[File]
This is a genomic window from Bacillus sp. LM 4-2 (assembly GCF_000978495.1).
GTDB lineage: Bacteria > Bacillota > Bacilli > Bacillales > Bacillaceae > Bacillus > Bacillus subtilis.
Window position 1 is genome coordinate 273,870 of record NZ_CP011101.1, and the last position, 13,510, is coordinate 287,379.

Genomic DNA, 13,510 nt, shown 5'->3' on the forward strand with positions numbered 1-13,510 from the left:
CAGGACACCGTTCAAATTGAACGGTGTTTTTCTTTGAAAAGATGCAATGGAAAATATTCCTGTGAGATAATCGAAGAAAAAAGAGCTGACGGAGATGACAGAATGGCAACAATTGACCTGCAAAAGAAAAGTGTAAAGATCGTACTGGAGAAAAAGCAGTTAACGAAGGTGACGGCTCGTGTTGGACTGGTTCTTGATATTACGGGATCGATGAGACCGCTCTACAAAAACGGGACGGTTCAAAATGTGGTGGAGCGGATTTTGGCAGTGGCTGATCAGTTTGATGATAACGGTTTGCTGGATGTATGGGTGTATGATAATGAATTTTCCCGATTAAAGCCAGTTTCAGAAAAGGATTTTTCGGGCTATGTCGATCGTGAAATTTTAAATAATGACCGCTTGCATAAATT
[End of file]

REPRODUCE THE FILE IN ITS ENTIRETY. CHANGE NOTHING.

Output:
This is a genomic window from Bacillus sp. LM 4-2 (assembly GCF_000978495.1).
GTDB lineage: Bacteria > Bacillota > Bacilli > Bacillales > Bacillaceae > Bacillus > Bacillus subtilis.
Window position 1 is genome coordinate 273,870 of record NZ_CP011101.1, and the last position, 13,510, is coordinate 287,379.

Genomic DNA, 13,510 nt, shown 5'->3' on the forward strand with positions numbered 1-13,510 from the left:
CAGGACACCGTTCAAATTGAACGGTGTTTTTCTTTGAAAAGATGCAATGGAAAATATTCCTGTGAGATAATCGAAGAAAAAAGAGCTGACGGAGATGACAGAATGGCAACAATTGACCTGCAAAAGAAAAGTGTAAAGATCGTACTGGAGAAAAAGCAGTTAACGAAGGTGACGGCTCGTGTTGGACTGGTTCTTGATATTACGGGATCGATGAGACCGCTCTACAAAAACGGGACGGTTCAAAATGTGGTGGAGCGGATTTTGGCAGTGGCTGATCAGTTTGATGATAACGGTTTGCTGGATGTATGGGTGTATGATAATGAATTTTCCCGATTAAAGCCAGTTTCAGAAAAGGATTTTTCGGGCTATGTCGATCGTGAAATTTTAAATAATGACCGCTTGCATAAATT